A certificate of destruction or CoD is a document that states receipt and destruction of confidential data.
Certificates of Destruction are issued by service providers as a statement of the completion of the destruction of electronics, documents, hard drives, and other data containing media.
Most certificates of destruction will include the address, client name, date of service, service provider's name, corresponding manifest, signature of agent, company logo or letterhead, method of destruction, and legal statement confirming the scope of work performed.
A service provider's certificate of destruction is a self-issued document and does not necessarily mean the provider holds any third party certifications or that the service provider's processes, quality, or security practices have been audited or regulated in any way.
Many companies that dispose of confidential data archive certificates of destruction from service providers to satisfy regulatory and audit requirements. Specific attributes of a certificate of destruction can be defined by an organization's security and management program requirements.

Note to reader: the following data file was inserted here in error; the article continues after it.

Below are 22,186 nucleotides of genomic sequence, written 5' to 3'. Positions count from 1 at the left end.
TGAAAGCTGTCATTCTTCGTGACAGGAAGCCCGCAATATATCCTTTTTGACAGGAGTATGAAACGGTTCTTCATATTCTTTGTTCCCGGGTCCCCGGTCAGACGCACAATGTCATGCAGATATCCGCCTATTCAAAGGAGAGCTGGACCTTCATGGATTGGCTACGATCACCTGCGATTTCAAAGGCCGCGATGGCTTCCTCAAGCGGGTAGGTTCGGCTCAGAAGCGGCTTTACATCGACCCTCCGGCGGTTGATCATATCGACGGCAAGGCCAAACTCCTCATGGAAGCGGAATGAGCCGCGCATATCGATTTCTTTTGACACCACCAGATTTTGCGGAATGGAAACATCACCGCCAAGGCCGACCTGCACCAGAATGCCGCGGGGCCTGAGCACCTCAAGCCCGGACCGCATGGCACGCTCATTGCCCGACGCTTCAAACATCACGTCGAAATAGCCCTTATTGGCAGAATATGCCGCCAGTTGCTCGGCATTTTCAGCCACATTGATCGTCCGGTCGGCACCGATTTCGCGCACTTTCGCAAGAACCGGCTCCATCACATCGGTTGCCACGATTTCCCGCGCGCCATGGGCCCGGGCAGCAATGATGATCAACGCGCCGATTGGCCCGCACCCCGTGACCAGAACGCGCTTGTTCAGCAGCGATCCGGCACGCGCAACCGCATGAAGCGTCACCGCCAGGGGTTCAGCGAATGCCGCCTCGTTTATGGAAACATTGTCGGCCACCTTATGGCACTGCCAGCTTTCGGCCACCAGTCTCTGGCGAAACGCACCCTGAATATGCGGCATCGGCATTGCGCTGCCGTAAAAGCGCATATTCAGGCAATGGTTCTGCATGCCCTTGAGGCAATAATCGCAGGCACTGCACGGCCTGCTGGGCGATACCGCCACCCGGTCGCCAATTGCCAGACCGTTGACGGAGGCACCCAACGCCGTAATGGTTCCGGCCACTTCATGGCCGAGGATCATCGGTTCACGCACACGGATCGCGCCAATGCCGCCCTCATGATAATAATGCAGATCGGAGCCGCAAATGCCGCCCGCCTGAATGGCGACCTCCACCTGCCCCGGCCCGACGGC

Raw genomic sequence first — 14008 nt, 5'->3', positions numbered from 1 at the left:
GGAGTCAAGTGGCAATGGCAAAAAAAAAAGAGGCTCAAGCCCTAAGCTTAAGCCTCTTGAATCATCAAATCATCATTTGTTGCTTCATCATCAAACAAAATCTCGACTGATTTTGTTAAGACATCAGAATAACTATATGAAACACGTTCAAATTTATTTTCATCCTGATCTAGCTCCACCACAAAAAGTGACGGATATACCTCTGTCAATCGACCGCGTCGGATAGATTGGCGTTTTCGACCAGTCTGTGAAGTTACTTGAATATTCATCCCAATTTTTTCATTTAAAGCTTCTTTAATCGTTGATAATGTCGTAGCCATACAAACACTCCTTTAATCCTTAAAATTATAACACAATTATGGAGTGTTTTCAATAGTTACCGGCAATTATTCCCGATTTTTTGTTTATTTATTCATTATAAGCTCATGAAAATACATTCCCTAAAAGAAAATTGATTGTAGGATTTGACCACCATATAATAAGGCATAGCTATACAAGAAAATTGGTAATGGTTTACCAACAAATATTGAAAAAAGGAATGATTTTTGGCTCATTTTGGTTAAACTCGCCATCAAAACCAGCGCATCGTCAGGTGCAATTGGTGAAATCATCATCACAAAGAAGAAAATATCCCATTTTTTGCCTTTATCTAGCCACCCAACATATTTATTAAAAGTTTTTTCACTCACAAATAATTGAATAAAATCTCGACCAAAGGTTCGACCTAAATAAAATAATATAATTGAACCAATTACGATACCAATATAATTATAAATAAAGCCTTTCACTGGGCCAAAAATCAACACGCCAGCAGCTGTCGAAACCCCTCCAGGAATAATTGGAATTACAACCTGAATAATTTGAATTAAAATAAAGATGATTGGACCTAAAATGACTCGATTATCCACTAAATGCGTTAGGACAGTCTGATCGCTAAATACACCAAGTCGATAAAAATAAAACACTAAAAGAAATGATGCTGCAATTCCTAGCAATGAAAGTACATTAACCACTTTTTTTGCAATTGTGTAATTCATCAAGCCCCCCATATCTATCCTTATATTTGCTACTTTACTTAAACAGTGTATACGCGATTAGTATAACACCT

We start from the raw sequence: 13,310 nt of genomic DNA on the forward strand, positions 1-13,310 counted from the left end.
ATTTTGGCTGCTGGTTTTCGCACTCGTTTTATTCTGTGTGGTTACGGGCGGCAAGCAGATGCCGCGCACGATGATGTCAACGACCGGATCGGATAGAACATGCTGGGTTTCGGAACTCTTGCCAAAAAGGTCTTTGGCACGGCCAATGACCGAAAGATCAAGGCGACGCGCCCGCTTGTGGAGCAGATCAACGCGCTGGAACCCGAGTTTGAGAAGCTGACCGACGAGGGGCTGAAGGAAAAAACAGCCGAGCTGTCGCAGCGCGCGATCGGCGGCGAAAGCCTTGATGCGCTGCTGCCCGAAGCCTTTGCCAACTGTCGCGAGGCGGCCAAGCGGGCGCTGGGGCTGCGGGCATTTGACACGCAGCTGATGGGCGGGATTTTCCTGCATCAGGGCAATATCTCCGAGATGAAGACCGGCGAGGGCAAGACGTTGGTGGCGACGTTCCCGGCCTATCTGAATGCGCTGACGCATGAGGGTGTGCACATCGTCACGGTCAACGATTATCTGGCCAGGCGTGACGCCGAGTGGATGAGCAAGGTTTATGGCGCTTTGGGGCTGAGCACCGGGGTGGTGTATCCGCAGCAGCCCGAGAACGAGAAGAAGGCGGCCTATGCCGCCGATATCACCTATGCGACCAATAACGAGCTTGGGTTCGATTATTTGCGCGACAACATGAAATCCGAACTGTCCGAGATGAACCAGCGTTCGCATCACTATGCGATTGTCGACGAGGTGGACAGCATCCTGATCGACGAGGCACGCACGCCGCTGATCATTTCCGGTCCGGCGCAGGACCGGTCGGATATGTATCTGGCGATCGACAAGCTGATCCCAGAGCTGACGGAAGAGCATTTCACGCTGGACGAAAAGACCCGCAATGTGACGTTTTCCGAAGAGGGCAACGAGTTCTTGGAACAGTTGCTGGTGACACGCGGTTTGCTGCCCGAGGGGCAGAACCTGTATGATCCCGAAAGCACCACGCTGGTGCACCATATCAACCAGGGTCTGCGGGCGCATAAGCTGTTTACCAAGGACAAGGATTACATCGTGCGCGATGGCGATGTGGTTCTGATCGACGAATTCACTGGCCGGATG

Certificates of destruction should not be considered "proof" of destruction. A certificate of destruction is typically a single component of a larger data protection program that can satisfy regulatory requirements. Certificates of destruction do not eliminate a data controller's requirements to perform due diligence when selecting downstream vendors.
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